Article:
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NATIONAL BRIEFS


WASHINGTON: Hearing on GSA to begin

The senior government executive at the center of the General Services Administration spending scandal told investigators he believed it was acceptable not getting competitive bids because he was paying for quality. Jeffrey Neely also didn't get legal advice on a contract for the Las Vegas conference because it would slow down business and be "discoverable" in lawsuits, according to transcripts of interviews conducted by the agency's inspector general and reviewed by The Washington Post. Neely told investigators that a private party he threw in his Las Vegas hotel suite for $2,717 was an employee-awards event. His conduct as the host of a four-day team-building event that cost $823,000 will be under scrutiny on Capitol Hill starting Monday, when the first of four back-to-back congressional hearings is scheduled.


Obama prods Romney on taxes

President Barack Obama has called on Republican Mitt Romney to release his past tax returns, saying candidates for office need to be "as transparent as possible." Obama told Univision in an interview conducted at the Summit of the Americas in Colombia that candidates need to disclose their tax records to let the public know their financial background. It was the first time Obama had made the request personally. His campaign has pressured Romney to release a trove of tax documents going back to the 1990s. Romney has released tax returns for 2010 and provided an estimate for 2011. He filed for an extension on Friday for last year's tax returns. Romney spokeswoman Andrea Saul said Obama was trying to "distract . . . from the real issues with a series of sideshows."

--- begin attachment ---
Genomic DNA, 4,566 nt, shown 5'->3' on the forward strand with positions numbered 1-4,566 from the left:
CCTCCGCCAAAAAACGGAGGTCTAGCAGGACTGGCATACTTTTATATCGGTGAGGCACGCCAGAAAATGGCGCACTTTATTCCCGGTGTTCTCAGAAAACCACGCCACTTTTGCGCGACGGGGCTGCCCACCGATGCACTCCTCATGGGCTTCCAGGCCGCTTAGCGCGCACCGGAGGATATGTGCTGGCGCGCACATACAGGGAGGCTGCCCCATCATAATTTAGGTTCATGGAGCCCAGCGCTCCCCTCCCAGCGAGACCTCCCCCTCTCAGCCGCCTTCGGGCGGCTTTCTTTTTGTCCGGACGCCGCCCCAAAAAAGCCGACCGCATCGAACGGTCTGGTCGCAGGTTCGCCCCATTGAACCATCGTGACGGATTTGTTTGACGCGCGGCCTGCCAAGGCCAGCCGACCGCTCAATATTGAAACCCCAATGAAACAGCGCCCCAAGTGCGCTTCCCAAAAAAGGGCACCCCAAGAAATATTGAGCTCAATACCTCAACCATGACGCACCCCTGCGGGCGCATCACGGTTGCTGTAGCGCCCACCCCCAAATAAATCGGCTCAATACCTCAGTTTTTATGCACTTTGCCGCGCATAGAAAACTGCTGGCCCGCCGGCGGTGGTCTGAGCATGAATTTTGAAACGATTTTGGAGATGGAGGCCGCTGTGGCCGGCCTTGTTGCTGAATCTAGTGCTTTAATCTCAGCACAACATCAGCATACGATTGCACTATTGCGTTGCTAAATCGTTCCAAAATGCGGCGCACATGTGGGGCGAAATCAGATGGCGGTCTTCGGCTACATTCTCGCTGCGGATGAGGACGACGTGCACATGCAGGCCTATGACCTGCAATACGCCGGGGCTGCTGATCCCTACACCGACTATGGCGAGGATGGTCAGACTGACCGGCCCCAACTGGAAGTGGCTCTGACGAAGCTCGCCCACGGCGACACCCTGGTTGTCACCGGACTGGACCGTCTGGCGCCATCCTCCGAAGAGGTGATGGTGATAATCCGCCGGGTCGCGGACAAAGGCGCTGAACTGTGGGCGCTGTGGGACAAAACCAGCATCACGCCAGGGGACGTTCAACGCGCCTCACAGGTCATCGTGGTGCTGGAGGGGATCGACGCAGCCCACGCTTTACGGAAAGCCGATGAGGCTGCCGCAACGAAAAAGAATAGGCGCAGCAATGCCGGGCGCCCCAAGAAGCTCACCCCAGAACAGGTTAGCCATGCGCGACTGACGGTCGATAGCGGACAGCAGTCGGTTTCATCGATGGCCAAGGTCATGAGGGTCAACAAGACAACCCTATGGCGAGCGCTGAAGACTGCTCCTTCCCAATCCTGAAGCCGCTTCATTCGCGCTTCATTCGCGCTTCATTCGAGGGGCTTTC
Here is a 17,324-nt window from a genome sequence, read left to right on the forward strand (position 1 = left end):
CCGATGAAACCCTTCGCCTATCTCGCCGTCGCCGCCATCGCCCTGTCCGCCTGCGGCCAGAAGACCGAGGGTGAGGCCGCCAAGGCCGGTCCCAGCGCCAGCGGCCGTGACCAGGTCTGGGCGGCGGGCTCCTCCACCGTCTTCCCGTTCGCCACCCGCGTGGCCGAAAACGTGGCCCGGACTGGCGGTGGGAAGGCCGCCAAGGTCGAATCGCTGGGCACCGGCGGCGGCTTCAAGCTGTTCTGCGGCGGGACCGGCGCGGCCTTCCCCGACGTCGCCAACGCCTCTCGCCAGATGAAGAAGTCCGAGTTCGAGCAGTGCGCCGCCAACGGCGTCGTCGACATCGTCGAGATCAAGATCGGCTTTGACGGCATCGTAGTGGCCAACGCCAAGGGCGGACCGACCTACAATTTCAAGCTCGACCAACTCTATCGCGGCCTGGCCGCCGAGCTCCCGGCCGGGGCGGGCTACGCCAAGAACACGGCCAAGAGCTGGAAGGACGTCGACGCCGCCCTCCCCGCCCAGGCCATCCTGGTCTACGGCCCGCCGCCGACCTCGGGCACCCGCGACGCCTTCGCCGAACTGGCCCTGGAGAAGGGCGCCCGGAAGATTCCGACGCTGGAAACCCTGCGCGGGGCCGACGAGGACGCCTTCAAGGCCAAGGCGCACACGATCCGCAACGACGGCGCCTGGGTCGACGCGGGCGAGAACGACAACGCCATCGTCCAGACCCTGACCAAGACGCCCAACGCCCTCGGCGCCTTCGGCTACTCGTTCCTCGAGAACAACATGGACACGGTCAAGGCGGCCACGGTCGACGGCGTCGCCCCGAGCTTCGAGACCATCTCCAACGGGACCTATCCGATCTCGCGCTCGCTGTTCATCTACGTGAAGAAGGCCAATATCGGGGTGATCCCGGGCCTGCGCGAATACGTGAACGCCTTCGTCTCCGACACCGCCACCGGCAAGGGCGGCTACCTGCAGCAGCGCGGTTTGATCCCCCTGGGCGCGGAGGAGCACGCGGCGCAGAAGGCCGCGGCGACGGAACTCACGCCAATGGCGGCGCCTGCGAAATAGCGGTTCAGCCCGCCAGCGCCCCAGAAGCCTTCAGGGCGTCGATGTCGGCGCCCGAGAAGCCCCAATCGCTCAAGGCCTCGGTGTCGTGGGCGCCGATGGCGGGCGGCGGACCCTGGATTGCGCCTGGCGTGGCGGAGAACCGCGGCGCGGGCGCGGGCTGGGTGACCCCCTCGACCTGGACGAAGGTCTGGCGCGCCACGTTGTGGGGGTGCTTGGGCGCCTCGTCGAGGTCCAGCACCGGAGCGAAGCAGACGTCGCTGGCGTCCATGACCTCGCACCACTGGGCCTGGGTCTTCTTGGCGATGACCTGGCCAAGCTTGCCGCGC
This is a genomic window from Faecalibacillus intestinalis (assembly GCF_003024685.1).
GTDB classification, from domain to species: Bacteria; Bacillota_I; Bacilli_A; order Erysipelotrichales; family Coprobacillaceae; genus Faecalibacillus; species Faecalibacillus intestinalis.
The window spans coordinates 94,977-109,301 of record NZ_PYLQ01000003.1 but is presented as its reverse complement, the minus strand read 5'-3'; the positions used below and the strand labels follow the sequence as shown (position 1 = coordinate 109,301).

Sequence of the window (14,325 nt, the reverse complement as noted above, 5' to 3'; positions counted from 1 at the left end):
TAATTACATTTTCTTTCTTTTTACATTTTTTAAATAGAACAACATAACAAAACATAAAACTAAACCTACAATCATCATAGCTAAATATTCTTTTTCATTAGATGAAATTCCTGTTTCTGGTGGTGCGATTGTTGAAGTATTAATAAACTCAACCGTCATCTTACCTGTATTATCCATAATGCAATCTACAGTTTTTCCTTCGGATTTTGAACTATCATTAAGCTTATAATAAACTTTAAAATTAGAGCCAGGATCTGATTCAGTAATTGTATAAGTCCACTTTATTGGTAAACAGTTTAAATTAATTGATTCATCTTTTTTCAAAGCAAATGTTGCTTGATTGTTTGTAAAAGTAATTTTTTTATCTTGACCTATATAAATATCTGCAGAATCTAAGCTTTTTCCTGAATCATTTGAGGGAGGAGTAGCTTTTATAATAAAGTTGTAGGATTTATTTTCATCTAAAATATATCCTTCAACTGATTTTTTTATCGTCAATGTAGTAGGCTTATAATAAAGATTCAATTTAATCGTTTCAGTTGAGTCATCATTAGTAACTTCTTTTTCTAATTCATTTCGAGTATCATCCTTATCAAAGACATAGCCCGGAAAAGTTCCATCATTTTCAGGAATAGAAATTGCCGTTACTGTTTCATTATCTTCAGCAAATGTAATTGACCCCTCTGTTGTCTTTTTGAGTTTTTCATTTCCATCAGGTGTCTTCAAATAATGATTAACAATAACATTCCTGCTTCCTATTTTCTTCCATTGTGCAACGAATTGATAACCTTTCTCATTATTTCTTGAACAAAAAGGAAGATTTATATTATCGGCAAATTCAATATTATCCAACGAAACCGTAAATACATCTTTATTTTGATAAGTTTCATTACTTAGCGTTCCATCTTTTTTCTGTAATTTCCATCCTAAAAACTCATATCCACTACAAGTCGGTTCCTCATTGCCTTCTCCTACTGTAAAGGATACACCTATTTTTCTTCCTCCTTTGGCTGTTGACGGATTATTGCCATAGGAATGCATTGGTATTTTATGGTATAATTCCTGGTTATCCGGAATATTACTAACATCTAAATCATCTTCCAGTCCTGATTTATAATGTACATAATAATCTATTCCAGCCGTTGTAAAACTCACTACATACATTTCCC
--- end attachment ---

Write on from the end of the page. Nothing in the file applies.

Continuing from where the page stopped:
CALIFORNIA: An unlikely friendship

On Aug. 9, 1969, two 17-year-old girls were launched on a path that led to the unlikeliest of friendships. That infamous night, four young people under the sway of Charles Manson bludgeoned and stabbed rising young actress Sharon Tate, coffee heiress Abigail Folger and three others. The friends are Debra Tate, Sharon's little sister, and Barbara Hoyt, the Manson family member whose testimony helped put the killers in prison. "We've got a lot in common," said Hoyt, now a retired nurse. Now both about 60, the two have bonded in their long quest to keep those responsible behind bars.

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